1. Harry Truman
After serving in World War I, Turman opened a men’s clothing store with friend Eddie Johnson upon returning home to Kansas City. It is said that the saying “clothes make the man” could have been coined by Truman. The store was open from 1919 to 1922 but eventually fell victim to the post-war recession. Truman found himself just barely escaping bankruptcy, however, he managed to eventually pay off all his debts.
2. Franklin D. Roosevelt
Roosevelt founded the Roosevelt Warm Springs Institute for Rehabilitation in 1927. As a sufferer of polio, he raised funds to turn a spa into a for-profit healing center for victims of polio. Still operating today, the Warm Springs, the Georgia-based institute serves about 4,000 people with all types of disabilities each year.
3. Abraham Lincoln
The only U.S. president to receive a patent, Lincoln invented a device to lift riverboats over sandbars. In 1833, he opened a general store with partner William, Berry. Even though the business folded within a year and Lincoln’s possessions seized by the sheriff, Lincoln didn’t quit. He went on to own a law practice, becoming a symbol of perseverance, for his resilience even in hard times.
4. Warren G. Harding
In 1884, when Harding was 19, he and several partners purchased a small, struggling newspaper in Ohio called The Marion Star. The newspaper became quite profitable, thanks to his wife Florence who helped manage the business operations of the newspaper. The newspaper eventually provided Harding with the income needed to fund his campaigns for public office.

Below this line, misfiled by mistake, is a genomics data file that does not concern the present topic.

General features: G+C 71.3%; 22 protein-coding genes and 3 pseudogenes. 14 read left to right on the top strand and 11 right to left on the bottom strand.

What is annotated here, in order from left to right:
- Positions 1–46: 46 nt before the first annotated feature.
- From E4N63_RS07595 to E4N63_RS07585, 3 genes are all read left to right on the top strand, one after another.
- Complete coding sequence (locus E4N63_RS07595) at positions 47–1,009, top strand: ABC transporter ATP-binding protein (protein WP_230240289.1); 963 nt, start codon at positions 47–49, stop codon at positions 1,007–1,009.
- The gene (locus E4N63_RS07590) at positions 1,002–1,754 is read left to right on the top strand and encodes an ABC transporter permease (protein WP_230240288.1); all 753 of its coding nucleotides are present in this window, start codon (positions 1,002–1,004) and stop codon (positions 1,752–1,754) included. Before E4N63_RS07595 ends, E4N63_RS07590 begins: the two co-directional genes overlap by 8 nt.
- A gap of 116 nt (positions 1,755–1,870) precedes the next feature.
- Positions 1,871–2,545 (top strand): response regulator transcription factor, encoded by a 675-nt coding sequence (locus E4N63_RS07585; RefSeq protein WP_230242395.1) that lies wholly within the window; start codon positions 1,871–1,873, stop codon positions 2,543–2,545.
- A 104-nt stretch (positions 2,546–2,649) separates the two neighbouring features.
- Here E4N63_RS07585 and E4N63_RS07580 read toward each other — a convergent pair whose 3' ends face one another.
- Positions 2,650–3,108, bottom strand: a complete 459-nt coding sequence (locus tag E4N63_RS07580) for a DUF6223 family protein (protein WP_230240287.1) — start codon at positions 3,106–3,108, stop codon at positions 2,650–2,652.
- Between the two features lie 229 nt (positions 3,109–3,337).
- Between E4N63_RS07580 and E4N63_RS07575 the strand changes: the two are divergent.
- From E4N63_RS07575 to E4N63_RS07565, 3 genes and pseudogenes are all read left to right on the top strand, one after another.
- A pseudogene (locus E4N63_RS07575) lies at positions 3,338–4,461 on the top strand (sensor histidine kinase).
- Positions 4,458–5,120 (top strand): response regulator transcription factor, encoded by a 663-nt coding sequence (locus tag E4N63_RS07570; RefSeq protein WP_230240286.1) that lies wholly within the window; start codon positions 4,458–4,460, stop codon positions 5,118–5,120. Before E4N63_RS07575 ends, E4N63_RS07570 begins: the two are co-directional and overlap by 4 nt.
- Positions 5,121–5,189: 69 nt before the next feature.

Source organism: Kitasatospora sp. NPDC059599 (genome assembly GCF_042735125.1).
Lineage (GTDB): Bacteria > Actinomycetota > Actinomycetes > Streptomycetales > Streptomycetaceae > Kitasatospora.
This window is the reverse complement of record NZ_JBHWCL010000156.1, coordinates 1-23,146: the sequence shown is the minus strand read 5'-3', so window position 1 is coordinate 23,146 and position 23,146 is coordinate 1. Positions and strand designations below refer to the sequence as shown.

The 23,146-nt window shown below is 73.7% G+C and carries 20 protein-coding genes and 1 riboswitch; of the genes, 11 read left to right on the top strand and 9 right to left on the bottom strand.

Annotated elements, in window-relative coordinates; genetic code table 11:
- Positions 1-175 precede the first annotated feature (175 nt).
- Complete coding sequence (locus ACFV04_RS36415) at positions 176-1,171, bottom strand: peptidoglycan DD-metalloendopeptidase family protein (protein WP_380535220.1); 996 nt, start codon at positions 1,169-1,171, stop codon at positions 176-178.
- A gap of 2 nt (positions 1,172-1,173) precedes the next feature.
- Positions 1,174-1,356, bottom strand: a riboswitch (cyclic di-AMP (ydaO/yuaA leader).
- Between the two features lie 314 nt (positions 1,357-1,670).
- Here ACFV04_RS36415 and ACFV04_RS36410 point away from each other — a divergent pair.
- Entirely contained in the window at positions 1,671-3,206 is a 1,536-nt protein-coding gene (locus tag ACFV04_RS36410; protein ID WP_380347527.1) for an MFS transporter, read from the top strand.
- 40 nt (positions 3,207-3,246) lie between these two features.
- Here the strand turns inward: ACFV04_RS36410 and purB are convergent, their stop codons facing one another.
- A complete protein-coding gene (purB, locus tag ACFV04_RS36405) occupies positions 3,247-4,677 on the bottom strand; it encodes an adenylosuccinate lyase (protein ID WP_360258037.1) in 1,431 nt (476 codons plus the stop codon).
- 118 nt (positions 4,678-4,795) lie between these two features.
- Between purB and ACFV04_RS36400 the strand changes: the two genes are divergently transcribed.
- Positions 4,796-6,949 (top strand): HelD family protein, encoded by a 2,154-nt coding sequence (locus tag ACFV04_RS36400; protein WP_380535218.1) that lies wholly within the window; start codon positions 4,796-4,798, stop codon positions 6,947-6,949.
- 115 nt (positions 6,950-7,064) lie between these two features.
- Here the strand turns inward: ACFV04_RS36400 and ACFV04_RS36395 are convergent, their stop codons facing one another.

5. Herbert Hoover
Hoover launched his own mine engineering business in 1908. His company employed 175,000 workers and specialized in reorganizing failing companies, as well as sought new mining prospects and finding investors to pay for developing the best mines.
6. Jimmy Carter
After Carter’s father died in 1953, the family farm was in danger of being lost. Carter ended up leaving the Navy that same year and returned to Plains, GA to run the peanut farm. With hard work and dedication, he eventually expanded the Golden Peanut Company by 1959, into an international business with multiple warehouses and a peanut-shelling plant.
7. George Bush
In 1951, Bush started the Bush-Overby Oil Development company with his neighbor John Overby, after graduating Yale. By 1953, Bush-Overby had merged with another independent oil company to form Zapata Petroleum, which would later make him a millionaire. By 1959, Bush moved to Houston to become the president of Zapata Offshore.